Socialism and Modern Science (Darwin, Spencer, Marx) eBook

This eBook from the Gutenberg Project consists of approximately 148 pages of information about Socialism and Modern Science (Darwin, Spencer, Marx).

But it must be remarked that if the death of these 467 miners is not directly the voluntary work of any one, it is indirectly a result of individual capitalism, which, to swell its revenues, reduces expenses to the lowest possible point, does not curtail the hours of labor, and does not take all the preventive measures indicated by science and sometimes even enjoined by law, which is in such cases not respected, for the justice of every country is as flexible to accommodate the interests of the ruling class as it is rigid when applied against the interests of the working-class.

If the mines were collectively owned, it is certain the owners would be less stingy about taking all the technical preventive precautions (electric lighting, for instance), which would diminish the number of these frightful catastrophes which infinitely increase the anonymous multitude of the martyrs of toil and which do not even trouble the digestion of the share-holders in mining companies.

That is what the individualist regime gives us; all this will be transformed by the socialist regime.

[73] RIENZI, l’Anarchisme; DEVILLE, l’Anarchisme.

[74] A. ROSSI, l’Agitazione in Sicilia, Milan, 1894.  COLAJANNI, In Sicilia, Rome, 1894.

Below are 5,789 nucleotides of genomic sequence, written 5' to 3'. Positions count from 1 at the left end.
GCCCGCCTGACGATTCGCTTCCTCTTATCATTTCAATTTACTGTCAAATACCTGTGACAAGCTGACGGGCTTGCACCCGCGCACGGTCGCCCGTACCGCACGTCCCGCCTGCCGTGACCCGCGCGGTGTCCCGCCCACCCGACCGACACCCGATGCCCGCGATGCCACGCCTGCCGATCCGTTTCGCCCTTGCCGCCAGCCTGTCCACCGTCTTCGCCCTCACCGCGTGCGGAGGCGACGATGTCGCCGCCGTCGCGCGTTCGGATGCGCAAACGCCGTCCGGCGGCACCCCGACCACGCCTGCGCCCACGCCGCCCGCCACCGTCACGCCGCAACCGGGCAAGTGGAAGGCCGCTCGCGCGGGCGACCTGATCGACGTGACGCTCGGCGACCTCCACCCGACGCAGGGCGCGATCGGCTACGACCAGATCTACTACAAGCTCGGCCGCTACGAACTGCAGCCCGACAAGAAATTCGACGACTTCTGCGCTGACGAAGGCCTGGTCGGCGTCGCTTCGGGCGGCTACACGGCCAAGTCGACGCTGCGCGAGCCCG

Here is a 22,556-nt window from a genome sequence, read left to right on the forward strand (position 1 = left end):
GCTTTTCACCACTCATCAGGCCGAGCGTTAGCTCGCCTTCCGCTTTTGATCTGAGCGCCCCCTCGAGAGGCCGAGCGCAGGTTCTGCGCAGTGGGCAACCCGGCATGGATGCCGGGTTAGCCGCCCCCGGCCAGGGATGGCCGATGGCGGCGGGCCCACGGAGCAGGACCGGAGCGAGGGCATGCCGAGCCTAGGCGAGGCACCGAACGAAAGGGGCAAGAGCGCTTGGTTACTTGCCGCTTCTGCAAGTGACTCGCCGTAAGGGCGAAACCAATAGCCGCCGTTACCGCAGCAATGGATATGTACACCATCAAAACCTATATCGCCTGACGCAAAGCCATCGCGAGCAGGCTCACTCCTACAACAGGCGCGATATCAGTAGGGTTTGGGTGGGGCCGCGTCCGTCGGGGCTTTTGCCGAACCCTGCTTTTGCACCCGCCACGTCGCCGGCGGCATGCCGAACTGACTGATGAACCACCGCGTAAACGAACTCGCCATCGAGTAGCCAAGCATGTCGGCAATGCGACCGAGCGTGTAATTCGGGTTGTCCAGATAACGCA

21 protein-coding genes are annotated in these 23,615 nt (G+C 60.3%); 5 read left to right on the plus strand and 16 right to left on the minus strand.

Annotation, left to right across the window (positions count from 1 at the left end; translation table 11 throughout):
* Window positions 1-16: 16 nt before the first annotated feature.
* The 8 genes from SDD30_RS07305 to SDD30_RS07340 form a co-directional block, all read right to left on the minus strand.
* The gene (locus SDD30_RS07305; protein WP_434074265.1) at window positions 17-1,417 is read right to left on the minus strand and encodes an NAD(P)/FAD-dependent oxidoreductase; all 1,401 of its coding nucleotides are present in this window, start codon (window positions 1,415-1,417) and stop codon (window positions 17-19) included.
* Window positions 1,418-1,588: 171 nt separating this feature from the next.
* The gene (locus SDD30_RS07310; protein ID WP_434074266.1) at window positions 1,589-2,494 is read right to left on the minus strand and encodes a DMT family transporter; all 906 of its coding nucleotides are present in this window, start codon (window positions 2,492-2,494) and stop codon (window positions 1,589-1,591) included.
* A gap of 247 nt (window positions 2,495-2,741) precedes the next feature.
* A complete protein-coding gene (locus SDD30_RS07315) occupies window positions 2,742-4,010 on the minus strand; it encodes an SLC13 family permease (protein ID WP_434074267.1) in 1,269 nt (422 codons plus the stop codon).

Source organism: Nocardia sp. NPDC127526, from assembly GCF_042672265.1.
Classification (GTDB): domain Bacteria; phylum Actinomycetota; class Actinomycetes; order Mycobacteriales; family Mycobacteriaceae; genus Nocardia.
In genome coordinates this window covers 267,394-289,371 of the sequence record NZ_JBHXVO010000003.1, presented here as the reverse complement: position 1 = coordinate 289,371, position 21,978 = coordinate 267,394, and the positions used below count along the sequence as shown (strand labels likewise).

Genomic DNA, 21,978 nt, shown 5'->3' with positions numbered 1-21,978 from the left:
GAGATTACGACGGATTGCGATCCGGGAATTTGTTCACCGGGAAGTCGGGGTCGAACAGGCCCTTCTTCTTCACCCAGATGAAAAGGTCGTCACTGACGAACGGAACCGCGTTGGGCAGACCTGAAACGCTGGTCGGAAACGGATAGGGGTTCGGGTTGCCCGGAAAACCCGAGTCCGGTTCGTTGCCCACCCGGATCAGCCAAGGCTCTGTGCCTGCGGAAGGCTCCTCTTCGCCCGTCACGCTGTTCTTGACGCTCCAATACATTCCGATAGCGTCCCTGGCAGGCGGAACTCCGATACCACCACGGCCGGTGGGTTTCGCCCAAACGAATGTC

[75] The camorre were tyrannical secret societies that were formerly prevalent and powerful in Italy.—­Translator.

[76] I must recognize that one of the recent historians of socialism, M. l’Abbe Winterer—­more candid and honorable than more than one jesuitical journalist—­distinguishes always, in each country, the socialist movement from the anarchist movement.

WINTERER, le Socialisme contemporain, Paris, 1894, 2nd edition.

PART THIRD.

SOCIOLOGY AND SOCIALISM.

XIII.

THE STERILITY OF SOCIOLOGY.

One of the strangest facts in the history of the scientific thought of the nineteenth century is that, though the profound scientific revolution caused by Darwinism and Spencerian evolution has reinvigorated with new youth all the physical, biological and even psychological sciences, when it reached the domain of the social sciences, it only superficially rippled the tranquil and orthodox surface of the lake of that social science par excellence, political economy.

It has led, it is true, through the initiative of Auguste Comte—­whose name has been somewhat obscured by those of Darwin and Spencer, but who was certainly one of the greatest and most prolific geniuses of our age—­to the creation of a new science, Sociology, which should be, together with the natural history of human societies, the crowning glory of the new scientific edifice erected by the experimental method.

I do not deny that sociology, in the department of purely descriptive anatomy of the social organism, has made great and fruitful new contributions to contemporary science, even developing into some specialized branches of sociology, of which criminal sociology, thanks to the labors of the Italian school, has become one of the most important results.

Copyrights
Project Gutenberg
Socialism and Modern Science (Darwin, Spencer, Marx) from Project Gutenberg. Public domain.
Follow Us on Facebook